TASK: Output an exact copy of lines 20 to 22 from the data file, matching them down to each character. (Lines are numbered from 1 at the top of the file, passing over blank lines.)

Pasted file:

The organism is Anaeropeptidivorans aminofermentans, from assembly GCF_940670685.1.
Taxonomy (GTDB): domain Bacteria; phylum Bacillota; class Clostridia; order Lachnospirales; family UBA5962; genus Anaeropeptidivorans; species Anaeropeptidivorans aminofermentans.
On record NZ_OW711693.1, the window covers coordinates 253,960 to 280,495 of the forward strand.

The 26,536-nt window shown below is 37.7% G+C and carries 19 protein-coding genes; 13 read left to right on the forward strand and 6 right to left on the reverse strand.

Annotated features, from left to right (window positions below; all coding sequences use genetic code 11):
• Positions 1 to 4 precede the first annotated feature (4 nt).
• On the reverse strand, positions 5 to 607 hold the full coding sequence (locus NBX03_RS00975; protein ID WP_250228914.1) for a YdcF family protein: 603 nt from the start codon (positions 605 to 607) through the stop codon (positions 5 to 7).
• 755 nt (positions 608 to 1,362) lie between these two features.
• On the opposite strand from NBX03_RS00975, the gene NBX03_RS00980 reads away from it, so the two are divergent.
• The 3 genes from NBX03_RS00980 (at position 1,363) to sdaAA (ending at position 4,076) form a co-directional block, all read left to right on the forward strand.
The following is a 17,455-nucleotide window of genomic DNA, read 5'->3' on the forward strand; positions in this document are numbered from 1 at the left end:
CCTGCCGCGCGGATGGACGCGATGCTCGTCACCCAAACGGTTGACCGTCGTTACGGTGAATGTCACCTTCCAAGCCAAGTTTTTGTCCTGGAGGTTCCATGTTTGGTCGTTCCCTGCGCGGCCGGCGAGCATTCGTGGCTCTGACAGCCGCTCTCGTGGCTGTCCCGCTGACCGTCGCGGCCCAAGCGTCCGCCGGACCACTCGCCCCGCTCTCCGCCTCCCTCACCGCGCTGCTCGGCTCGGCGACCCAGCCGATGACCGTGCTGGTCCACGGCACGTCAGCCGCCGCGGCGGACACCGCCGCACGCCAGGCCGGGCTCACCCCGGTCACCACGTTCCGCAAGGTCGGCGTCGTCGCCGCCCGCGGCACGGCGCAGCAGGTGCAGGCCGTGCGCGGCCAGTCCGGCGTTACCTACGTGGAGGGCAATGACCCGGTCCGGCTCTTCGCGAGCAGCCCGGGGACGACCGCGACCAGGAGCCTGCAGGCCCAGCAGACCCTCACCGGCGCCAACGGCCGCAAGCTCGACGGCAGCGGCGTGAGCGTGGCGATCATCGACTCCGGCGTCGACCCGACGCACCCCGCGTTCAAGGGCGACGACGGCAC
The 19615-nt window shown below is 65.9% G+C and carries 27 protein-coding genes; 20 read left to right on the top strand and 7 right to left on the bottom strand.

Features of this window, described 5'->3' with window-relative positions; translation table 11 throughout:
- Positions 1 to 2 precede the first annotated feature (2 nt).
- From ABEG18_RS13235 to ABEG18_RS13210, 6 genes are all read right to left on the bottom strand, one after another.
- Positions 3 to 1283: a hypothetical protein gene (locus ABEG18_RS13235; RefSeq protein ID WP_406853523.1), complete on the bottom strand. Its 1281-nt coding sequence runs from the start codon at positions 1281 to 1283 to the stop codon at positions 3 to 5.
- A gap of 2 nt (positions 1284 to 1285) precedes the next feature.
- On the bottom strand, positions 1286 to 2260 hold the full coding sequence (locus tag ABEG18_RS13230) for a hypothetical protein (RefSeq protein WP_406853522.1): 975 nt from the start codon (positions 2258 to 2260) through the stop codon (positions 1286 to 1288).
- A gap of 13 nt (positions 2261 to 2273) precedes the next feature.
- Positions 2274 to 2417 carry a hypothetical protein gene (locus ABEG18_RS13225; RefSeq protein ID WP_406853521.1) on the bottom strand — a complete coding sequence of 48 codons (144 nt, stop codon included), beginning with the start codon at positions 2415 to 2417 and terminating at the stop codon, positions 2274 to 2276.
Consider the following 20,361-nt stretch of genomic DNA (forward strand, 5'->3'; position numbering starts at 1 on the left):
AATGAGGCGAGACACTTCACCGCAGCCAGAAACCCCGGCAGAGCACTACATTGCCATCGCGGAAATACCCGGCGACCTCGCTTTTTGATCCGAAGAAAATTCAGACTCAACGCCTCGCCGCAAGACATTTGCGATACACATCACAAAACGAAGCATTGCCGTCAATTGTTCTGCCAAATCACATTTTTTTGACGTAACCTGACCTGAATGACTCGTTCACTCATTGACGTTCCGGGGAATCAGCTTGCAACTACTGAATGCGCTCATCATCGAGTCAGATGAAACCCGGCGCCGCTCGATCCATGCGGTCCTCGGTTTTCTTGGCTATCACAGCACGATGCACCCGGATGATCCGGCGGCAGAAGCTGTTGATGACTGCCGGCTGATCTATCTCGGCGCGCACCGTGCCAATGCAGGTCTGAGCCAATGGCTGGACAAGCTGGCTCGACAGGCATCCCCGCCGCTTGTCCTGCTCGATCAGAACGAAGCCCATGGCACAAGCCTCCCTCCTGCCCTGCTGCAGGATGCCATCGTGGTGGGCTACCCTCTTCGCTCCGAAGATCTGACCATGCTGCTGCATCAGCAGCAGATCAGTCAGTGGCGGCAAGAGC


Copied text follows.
- A gap of 13 nt (positions 2261 to 2273) precedes the next feature.
- Positions 2274 to 2417 carry a hypothetical protein gene (locus ABEG18_RS13225; RefSeq protein ID WP_406853521.1) on the bottom strand — a complete coding sequence of 48 codons (144 nt, stop codon included), beginning with the start codon at positions 2415 to 2417 and terminating at the stop codon, positions 2274 to 2276.
Consider the following 20,361-nt stretch of genomic DNA (forward strand, 5'->3'; position numbering starts at 1 on the left):